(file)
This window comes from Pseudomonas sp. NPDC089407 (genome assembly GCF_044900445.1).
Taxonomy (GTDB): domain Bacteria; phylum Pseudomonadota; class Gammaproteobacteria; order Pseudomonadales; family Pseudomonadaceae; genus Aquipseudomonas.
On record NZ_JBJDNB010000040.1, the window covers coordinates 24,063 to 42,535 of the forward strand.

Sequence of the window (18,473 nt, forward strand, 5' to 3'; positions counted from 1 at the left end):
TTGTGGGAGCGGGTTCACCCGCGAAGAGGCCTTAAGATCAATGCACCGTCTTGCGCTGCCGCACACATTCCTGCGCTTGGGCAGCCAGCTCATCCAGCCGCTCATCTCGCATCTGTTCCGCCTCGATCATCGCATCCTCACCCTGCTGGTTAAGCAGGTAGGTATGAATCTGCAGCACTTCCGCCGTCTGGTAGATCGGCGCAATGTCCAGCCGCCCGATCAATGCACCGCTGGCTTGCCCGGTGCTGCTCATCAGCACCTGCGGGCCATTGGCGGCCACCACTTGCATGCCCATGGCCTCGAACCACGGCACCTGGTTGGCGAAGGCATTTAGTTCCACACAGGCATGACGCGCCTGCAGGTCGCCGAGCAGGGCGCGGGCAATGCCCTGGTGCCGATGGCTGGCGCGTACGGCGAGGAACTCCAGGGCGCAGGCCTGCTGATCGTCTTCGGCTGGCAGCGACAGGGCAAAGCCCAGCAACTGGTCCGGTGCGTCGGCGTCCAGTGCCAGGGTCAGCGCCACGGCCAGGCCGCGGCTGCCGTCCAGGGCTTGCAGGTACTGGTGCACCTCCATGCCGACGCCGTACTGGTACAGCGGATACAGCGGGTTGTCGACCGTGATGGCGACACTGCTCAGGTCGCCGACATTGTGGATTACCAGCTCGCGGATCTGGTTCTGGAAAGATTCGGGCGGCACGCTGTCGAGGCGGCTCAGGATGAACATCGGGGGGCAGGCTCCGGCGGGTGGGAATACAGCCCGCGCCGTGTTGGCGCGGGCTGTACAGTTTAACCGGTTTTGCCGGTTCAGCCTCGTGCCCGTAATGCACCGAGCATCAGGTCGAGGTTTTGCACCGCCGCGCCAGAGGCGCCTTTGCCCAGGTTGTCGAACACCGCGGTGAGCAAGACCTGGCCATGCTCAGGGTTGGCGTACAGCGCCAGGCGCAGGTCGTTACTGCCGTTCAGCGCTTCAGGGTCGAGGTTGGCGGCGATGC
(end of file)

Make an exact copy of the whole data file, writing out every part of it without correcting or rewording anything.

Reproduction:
This window comes from Pseudomonas sp. NPDC089407 (genome assembly GCF_044900445.1).
Taxonomy (GTDB): domain Bacteria; phylum Pseudomonadota; class Gammaproteobacteria; order Pseudomonadales; family Pseudomonadaceae; genus Aquipseudomonas.
On record NZ_JBJDNB010000040.1, the window covers coordinates 24,063 to 42,535 of the forward strand.

Sequence of the window (18,473 nt, forward strand, 5' to 3'; positions counted from 1 at the left end):
TTGTGGGAGCGGGTTCACCCGCGAAGAGGCCTTAAGATCAATGCACCGTCTTGCGCTGCCGCACACATTCCTGCGCTTGGGCAGCCAGCTCATCCAGCCGCTCATCTCGCATCTGTTCCGCCTCGATCATCGCATCCTCACCCTGCTGGTTAAGCAGGTAGGTATGAATCTGCAGCACTTCCGCCGTCTGGTAGATCGGCGCAATGTCCAGCCGCCCGATCAATGCACCGCTGGCTTGCCCGGTGCTGCTCATCAGCACCTGCGGGCCATTGGCGGCCACCACTTGCATGCCCATGGCCTCGAACCACGGCACCTGGTTGGCGAAGGCATTTAGTTCCACACAGGCATGACGCGCCTGCAGGTCGCCGAGCAGGGCGCGGGCAATGCCCTGGTGCCGATGGCTGGCGCGTACGGCGAGGAACTCCAGGGCGCAGGCCTGCTGATCGTCTTCGGCTGGCAGCGACAGGGCAAAGCCCAGCAACTGGTCCGGTGCGTCGGCGTCCAGTGCCAGGGTCAGCGCCACGGCCAGGCCGCGGCTGCCGTCCAGGGCTTGCAGGTACTGGTGCACCTCCATGCCGACGCCGTACTGGTACAGCGGATACAGCGGGTTGTCGACCGTGATGGCGACACTGCTCAGGTCGCCGACATTGTGGATTACCAGCTCGCGGATCTGGTTCTGGAAAGATTCGGGCGGCACGCTGTCGAGGCGGCTCAGGATGAACATCGGGGGGCAGGCTCCGGCGGGTGGGAATACAGCCCGCGCCGTGTTGGCGCGGGCTGTACAGTTTAACCGGTTTTGCCGGTTCAGCCTCGTGCCCGTAATGCACCGAGCATCAGGTCGAGGTTTTGCACCGCCGCGCCAGAGGCGCCTTTGCCCAGGTTGTCGAACACCGCGGTGAGCAAGACCTGGCCATGCTCAGGGTTGGCGTACAGCGCCAGGCGCAGGTCGTTACTGCCGTTCAGCGCTTCAGGGTCGAGGTTGGCGGCGATGC